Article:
WHY DO YOU NEED TITLE INSURANCE?
To guard possibly the greatest investment you will ever make – the investment in real estate. A lending institution goes to great lengths to diminish the risk of loaning money for the acquisition of real estate. First, credit is reviewed as an indication of the borrower’s ability to repay the loan. Then, the lender seeks a guarantee that the value of the title to the property to be attained and which will be pledged as security for the loan is acceptable. The lender does this by obtaining a loan policy from the title insurance company.
THE LOAN POLICY DOES NOT PROTECT THE BORROWER
The loan policy protects the lender against loss due to any title defects undisclosed in the title policy. It also shields the lender’s interest from certain matters which may exist, but may not be known at the time of the sale. This policy only protects the lender’s interest. It does not protect the home owner. In order for the real estate purchaser to be covered they need to purchase an owner’s policy. An owner’s policy, which can be issued at the same time as the loan policy, will give the home owner the same type of protection the loan policy affords the lender.
WHAT IS DANGER OF LOSS?
If a lender has title insurance protection and the owner does not, what type of loss exists? Assume a property is purchased for $500,000. The buyer is putting down $100,000, and getting a mortgage for $400,000. The lender receives a title policy protecting the lender’s mortgage up to $400,000, but the buyer’s down payment of $100,000 is not covered. If a lien or encumbrance affecting the past ownership of the property comes to light the title insurance company would have to defend the interest of the lender. However, the purchaser would have to take on the monetary burden of his or her own legal defense. If the defense is not successful, the result could be a total loss of title. The title insurance company would then be responsible to pay the lender’s loss and is permitted to take an assignment of the mortgagor’s debt. The buyer would lose their down payment, as well as possibly any other equity in the property that may have accumulated, and also the entire property, all while balance on the note is still due.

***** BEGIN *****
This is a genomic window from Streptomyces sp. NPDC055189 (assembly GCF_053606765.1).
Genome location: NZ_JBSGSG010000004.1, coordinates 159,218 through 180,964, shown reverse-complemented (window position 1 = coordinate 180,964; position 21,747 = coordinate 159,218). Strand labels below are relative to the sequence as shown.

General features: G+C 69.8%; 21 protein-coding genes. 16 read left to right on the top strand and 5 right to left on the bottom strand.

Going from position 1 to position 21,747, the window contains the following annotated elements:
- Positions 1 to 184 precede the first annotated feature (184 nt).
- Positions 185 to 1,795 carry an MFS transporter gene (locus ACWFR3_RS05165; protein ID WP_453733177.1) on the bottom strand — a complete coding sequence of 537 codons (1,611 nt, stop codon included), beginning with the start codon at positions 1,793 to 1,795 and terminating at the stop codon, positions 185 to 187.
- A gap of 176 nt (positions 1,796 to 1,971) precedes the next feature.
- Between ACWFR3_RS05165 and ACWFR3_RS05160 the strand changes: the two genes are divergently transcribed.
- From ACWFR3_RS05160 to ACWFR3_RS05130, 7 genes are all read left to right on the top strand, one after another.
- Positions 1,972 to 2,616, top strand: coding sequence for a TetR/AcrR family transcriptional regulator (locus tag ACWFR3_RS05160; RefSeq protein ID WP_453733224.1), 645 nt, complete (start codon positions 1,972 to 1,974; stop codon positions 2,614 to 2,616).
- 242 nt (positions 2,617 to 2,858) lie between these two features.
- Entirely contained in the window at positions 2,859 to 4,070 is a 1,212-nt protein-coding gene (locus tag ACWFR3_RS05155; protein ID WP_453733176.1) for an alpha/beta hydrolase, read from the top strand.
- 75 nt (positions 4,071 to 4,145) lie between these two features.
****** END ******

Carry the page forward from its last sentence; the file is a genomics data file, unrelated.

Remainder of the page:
HOW CAN THERE BE A TITLE DEFECT IF THE TITLE HAS BEEN SEARCHED AND A POLICY ISSUED?
Title insurance is issued once a vigilant inspection of the public records has been performed, yet even the most detailed search cannot absolutely guarantee that no title risks are present, even with the knowledge and experience of professional title examiners. In addition to matters exposed by public records, other title complications may occur that cannot be unveiled in a search.
WHAT TITLE INSURANCE PROTECTS AGAINST?
Here are just a few of the most common hazards that can cause loss of title or generate an encumbrance on title: False impersonation of the proper owner of real estate Forged deeds, releases, or other public records Unnamed or absent heirs Documents signed under unacceptable or expired power of attorney Errors in recording legal documents Misinterpretations of wills Deeds by persons in an incapacitated state Deeds by minors Deeds by persons allegedly single, but in fact married Liens for unpaid inheritance, estate, income or gift taxes Fraud
WHAT SECURITY DOES TITLE INSURANCE PROVIDE AGAINST IMPERFECTIONS AND HIDDEN DANGERS?
Title insurance will compensate for protecting against any lawsuit arguing the title as presently insured, and will either clear up title issues or pay the insured’s losses. For a one-time premium, an owner’s title insurance policy stays active as long as the insured, or the insured’s heirs, hold an interest in the insured property, or have any responsibilities under a contract in any conveyance of it. Owner’s title insurance, issued at the same time with a loan policy, is the greatest title insurance value a property owner can receive. What This Means to You The peace of mind in knowing that the asset you’ve acquired in your real estate transaction is a safe one.